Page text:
And I love Horuseps, love his mind, his wit… I think all quotes I marked from The Scholomance are his. 🙂

    • Honestly, it’s the background players I remember the best from the books I read, too. There must be some quantifiable reason for it. If you’ve ever heard of the Blank-Face Hero Theory of movies, the one that says all the best movie heroes have essentially blank emotionless expressions and reactions because the audience is subconsciously projecting themselves onto him/her, I think it might be something similar. The heroes of books are, by necessity, described the fullest, because the reader has to be able to picture the action, but background players are left the blankest, so the reader can possibly project themselves into that person. Maybe? I don’t know. It’s just a thought.

  2. I am anxiously waiting for Lan’s story. I just love everything you write. It draws me in and the characters are in my head days after I’ve read it. Though Last hour of Gann is my favorite.
    Any chance of getting The last hour of Gann in Paperback?

    • I would love to get all my books in paperback form, but as I am self-published, this means going through a site like Createspace or something similar, which means putting my books into a different format and learning all the ways in which that can go wrong. Once I have it figured out, it will be easy to get everything up, but in the meantime, it’s one more thing on a long list of things that requires my attention. I’m already feeling like butter scraped over too much bread these days (<3 Tolkien) and I just need to cross a few things off my list before I start new projects.

  3. Reading your snippet has me chomping (hehe) at the bit to read Azrael and Lan’s story. A friend and I were just talking about your supporting characters and how they can fascinate. Murgull (Olivia), Horuseps (Scholomance), the sheep herder/master/protector – can’t remember his name (Lords of Arcadia books) and many more captured our attentions and begged for more. Presently, we are re-reading Olivia together and will see if our perceptions are altered the second time around. They were when we re-read The Scholomance. It is now my favorite – one I can’t seem to get out of my head. We will have to read the Lords of Arcadia again soon so I can rediscover the sheep herder’s name – and remember it this time. He captured my heart in the same way Samaritan (Cottonwood) did with their unrequited love of the heroine.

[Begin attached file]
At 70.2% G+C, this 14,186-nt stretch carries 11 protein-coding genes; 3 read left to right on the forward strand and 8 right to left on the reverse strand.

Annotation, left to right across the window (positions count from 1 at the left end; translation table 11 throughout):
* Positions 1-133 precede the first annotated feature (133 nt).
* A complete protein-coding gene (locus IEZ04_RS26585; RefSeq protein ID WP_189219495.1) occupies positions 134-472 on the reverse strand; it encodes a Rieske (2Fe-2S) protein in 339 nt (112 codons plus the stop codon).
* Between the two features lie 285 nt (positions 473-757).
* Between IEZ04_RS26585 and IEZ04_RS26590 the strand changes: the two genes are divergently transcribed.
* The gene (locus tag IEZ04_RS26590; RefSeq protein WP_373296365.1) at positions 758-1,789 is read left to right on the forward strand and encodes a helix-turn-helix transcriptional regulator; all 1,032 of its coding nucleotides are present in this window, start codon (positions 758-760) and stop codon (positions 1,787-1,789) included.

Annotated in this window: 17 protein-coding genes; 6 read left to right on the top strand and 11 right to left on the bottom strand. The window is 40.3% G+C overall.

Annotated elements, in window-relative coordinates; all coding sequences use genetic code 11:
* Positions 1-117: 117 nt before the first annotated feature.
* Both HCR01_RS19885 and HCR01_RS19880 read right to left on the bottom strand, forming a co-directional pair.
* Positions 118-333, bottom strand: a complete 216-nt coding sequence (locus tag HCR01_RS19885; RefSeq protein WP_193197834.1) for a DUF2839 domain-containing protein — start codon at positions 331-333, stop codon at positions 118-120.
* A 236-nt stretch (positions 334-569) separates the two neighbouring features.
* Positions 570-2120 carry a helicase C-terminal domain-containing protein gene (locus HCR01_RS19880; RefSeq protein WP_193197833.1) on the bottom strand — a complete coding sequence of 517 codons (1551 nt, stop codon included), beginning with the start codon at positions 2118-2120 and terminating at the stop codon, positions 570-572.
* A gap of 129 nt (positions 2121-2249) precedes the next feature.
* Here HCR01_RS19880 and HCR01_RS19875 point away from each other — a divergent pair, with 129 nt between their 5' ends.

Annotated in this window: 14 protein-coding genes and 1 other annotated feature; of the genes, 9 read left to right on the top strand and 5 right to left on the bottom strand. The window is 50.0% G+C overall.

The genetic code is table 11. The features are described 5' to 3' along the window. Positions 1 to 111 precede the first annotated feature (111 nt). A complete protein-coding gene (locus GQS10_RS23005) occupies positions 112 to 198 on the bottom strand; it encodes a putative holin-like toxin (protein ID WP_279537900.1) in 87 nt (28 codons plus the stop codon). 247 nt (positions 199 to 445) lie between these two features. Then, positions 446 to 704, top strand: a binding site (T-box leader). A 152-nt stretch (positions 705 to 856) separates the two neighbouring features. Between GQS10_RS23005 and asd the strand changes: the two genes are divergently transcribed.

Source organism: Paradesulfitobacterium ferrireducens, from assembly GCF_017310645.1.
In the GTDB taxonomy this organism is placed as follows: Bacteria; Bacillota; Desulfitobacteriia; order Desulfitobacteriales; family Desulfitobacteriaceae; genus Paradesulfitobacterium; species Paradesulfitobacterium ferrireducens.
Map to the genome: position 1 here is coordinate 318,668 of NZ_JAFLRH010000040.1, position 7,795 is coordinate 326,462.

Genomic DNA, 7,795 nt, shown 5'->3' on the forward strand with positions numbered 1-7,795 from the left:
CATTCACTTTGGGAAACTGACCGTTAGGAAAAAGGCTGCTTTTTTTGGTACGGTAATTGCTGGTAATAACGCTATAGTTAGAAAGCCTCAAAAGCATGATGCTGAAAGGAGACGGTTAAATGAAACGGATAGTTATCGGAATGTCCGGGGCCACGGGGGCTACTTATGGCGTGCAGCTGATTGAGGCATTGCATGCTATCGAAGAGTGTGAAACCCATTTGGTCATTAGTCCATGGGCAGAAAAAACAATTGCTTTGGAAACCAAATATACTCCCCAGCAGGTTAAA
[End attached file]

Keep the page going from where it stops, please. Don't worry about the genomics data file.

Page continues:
• Reed. His name was Reed. 🙂
      Yeah, I liked him too. I had a whole chain of scenes with him that had to be cut from The Army of Mab for length reasons (and people think I don’t cut anything) that I regret cutting to this day, although I still think it was the right thing to do.

  4. Hey, I just wanted to say that you are one of my top 5 authors due to The Last Hour of Gann, Cottonwood, and Heat. I think your stories are so original and it is incredibly refreshing to read something that doesn’t follow cliches the way that so many romance books do. Your genre-bending and switching up is awesome and I love how feminist so many of your novels are and how real your characters are. I can’t even begin to tell you how incredibly sick I am of reading books that sound like something my housewife grandmother would come up with.

    That being said, I didn’t like the “nice/reclusive/scarred” woman character in Heat–I temporarily forget her name–as much as I did the female characters in the other two books that I mentioned. She seemed kind of weak to me.

    But seriously, 9.5/10 for your work.

    • Her name is Daria, and a lot of people felt the same way you did about her, but I still like her. I have a tendency to write female leads who are, let’s face it, unrealistically good at coping with some extremely odd situations. Heat was only the second book I’d written for publication; the first was Olivia, whose titular character’s prime personality trait was her ability to deal. With Daria, I was exploring the idea that not every character has to be strong and dynamic from the get-go. Plus, I thought she made a good mirror against the antagonist’s love-interest, Raven. Daria was a survivor, every bit as much as Raven. I saw her as, well, as lindaria, that flimsy little plant that nevertheless can grow through stone, but in the end, I have to acknowledge that she was not as successful a character as Raven and that’s all on me. It was only the second novel I’d written and I made a lot of bad choices with both of them where editing was concerned in order to please a publisher who ended up dropping me anyway. Mistakes were made, but I like to think I’ve learned from them. Having said all that, I still think if I’d had both women written with tough, can-do attitudes, it would not have made the book or the character any better.